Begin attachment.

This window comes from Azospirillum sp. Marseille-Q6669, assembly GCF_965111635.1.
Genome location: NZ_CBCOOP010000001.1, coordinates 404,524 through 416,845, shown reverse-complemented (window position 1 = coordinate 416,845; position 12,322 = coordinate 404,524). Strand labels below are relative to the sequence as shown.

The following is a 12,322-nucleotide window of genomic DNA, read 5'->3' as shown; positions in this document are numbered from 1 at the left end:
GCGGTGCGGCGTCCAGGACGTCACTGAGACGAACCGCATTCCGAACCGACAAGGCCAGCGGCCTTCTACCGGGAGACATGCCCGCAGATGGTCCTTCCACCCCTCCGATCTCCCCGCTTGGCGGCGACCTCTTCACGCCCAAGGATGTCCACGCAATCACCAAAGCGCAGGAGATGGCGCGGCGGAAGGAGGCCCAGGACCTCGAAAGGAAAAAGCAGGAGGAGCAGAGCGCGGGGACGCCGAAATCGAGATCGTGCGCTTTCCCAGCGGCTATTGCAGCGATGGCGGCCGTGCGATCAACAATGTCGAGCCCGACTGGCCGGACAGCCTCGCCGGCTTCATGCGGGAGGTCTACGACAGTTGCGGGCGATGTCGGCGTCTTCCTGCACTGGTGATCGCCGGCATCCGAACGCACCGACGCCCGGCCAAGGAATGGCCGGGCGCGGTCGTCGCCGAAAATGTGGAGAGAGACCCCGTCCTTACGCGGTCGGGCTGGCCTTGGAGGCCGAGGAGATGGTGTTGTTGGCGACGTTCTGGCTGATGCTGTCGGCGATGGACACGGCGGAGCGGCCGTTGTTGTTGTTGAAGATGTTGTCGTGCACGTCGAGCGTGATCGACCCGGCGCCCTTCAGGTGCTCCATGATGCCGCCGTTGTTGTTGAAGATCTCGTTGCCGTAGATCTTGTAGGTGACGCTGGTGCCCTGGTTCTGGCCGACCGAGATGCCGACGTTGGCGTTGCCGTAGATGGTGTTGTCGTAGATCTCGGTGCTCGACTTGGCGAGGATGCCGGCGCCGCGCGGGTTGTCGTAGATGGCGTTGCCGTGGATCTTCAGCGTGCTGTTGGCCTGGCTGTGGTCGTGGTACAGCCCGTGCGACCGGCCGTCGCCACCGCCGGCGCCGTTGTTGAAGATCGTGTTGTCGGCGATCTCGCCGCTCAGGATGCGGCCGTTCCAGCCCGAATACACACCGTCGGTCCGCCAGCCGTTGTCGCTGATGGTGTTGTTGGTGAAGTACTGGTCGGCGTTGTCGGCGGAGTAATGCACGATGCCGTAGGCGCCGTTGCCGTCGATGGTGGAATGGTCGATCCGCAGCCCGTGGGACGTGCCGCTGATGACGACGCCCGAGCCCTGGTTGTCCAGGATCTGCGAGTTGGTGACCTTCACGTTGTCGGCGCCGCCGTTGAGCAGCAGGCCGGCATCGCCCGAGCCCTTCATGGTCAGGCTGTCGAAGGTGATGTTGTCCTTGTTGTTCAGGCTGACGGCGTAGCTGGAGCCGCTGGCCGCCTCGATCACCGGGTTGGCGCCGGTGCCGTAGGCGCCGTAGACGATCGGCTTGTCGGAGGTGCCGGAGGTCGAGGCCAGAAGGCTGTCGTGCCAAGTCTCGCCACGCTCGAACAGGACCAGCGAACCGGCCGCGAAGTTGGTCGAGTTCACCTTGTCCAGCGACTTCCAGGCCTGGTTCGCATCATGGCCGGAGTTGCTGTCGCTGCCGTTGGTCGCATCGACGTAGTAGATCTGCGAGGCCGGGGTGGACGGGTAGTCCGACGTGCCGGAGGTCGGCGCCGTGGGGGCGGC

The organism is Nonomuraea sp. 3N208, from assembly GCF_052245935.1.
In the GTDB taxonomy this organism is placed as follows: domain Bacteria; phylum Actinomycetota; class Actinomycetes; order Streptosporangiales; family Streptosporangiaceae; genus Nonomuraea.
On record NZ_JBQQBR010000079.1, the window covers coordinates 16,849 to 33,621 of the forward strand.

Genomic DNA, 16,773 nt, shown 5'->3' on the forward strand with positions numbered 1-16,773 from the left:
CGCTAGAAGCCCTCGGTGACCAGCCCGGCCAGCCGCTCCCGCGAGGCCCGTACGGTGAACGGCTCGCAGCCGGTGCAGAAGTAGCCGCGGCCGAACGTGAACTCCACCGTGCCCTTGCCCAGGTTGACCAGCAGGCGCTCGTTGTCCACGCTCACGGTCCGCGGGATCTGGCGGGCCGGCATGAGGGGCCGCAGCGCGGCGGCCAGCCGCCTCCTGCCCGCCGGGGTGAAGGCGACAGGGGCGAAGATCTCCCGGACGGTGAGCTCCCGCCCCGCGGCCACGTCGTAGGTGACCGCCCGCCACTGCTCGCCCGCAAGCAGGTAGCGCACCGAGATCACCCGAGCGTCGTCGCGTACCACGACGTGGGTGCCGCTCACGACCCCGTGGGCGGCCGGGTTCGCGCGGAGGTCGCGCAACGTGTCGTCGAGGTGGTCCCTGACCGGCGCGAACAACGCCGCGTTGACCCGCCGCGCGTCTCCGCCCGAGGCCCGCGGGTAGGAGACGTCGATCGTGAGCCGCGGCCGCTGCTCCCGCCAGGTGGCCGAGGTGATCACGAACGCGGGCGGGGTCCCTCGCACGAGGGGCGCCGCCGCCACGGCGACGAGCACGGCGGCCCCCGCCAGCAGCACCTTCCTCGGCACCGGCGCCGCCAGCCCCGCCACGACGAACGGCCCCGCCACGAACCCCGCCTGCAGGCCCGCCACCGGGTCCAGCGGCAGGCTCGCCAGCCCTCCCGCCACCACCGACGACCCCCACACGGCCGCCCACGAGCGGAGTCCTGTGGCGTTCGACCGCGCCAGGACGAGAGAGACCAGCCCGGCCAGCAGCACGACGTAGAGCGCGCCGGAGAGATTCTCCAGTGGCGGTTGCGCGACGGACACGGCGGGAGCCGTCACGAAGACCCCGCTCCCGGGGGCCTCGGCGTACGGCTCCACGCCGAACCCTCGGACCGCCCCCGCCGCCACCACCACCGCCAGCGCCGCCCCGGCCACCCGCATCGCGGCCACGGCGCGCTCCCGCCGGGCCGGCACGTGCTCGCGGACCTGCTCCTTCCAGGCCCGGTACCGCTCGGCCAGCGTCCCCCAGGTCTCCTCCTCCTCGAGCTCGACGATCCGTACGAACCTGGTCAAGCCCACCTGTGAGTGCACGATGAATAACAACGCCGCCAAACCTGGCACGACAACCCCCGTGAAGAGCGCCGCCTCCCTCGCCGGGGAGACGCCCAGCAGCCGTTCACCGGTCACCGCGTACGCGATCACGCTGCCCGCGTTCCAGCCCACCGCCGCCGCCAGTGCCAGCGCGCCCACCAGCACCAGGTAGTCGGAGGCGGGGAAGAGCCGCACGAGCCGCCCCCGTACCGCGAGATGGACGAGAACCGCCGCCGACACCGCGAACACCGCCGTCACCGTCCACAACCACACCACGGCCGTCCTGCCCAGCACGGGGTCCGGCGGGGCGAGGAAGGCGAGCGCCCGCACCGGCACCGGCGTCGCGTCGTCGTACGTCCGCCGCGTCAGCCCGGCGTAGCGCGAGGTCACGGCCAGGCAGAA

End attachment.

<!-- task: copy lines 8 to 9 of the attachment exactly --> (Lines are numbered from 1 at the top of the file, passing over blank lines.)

Genomic DNA, 16,773 nt, shown 5'->3' on the forward strand with positions numbered 1-16,773 from the left:
CGCTAGAAGCCCTCGGTGACCAGCCCGGCCAGCCGCTCCCGCGAGGCCCGTACGGTGAACGGCTCGCAGCCGGTGCAGAAGTAGCCGCGGCCGAACGTGAACTCCACCGTGCCCTTGCCCAGGTTGACCAGCAGGCGCTCGTTGTCCACGCTCACGGTCCGCGGGATCTGGCGGGCCGGCATGAGGGGCCGCAGCGCGGCGGCCAGCCGCCTCCTGCCCGCCGGGGTGAAGGCGACAGGGGCGAAGATCTCCCGGACGGTGAGCTCCCGCCCCGCGGCCACGTCGTAGGTGACCGCCCGCCACTGCTCGCCCGCAAGCAGGTAGCGCACCGAGATCACCCGAGCGTCGTCGCGTACCACGACGTGGGTGCCGCTCACGACCCCGTGGGCGGCCGGGTTCGCGCGGAGGTCGCGCAACGTGTCGTCGAGGTGGTCCCTGACCGGCGCGAACAACGCCGCGTTGACCCGCCGCGCGTCTCCGCCCGAGGCCCGCGGGTAGGAGACGTCGATCGTGAGCCGCGGCCGCTGCTCCCGCCAGGTGGCCGAGGTGATCACGAACGCGGGCGGGGTCCCTCGCACGAGGGGCGCCGCCGCCACGGCGACGAGCACGGCGGCCCCCGCCAGCAGCACCTTCCTCGGCACCGGCGCCGCCAGCCCCGCCACGACGAACGGCCCCGCCACGAACCCCGCCTGCAGGCCCGCCACCGGGTCCAGCGGCAGGCTCGCCAGCCCTCCCGCCACCACCGACGACCCCCACACGGCCGCCCACGAGCGGAGTCCTGTGGCGTTCGACCGCGCCAGGACGAGAGAGACCAGCCCGGCCAGCAGCACGACGTAGAGCGCGCCGGAGAGATTCTCCAGTGGCGGTTGCGCGACGGACACGGCGGGAGCCGTCACGAAGACCCCGCTCCCGGGGGCCTCGGCGTACGGCTCCACGCCGAACCCTCGGACCGCCCCCGCCGCCACCACCACCGCCAGCGCCGCCCCGGCCACCCGCATCGCGGCCACGGCGCGCTCCCGCCGGGCCGGCACGTGCTCGCGGACCTGCTCCTTCCAGGCCCGGTACCGCTCGGCCAGCGTCCCCCAGGTCTCCTCCTCCTCGAGCTCGACGATCCGTACGAACCTGGTCAAGCCCACCTGTGAGTGCACGATGAATAACAACGCCGCCAAACCTGGCACGACAACCCCCGTGAAGAGCGCCGCCTCCCTCGCCGGGGAGACGCCCAGCAGCCGTTCACCGGTCACCGCGTACGCGATCACGCTGCCCGCGTTCCAGCCCACCGCCGCCGCCAGTGCCAGCGCGCCCACCAGCACCAGGTAGTCGGAGGCGGGGAAGAGCCGCACGAGCCGCCCCCGTACCGCGAGATGGACGAGAACCGCCGCCGACACCGCGAACACCGCCGTCACCGTCCACAACCACACCACGGCCGTCCTGCCCAGCACGGGGTCCGGCGGGGCGAGGAAGGCGAGCGCCCGCACCGGCACCGGCGTCGCGTCGTCGTACGTCCGCCGCGTCAGCCCGGCGTAGCGCGAGGTCACGGCCAGGCAGAA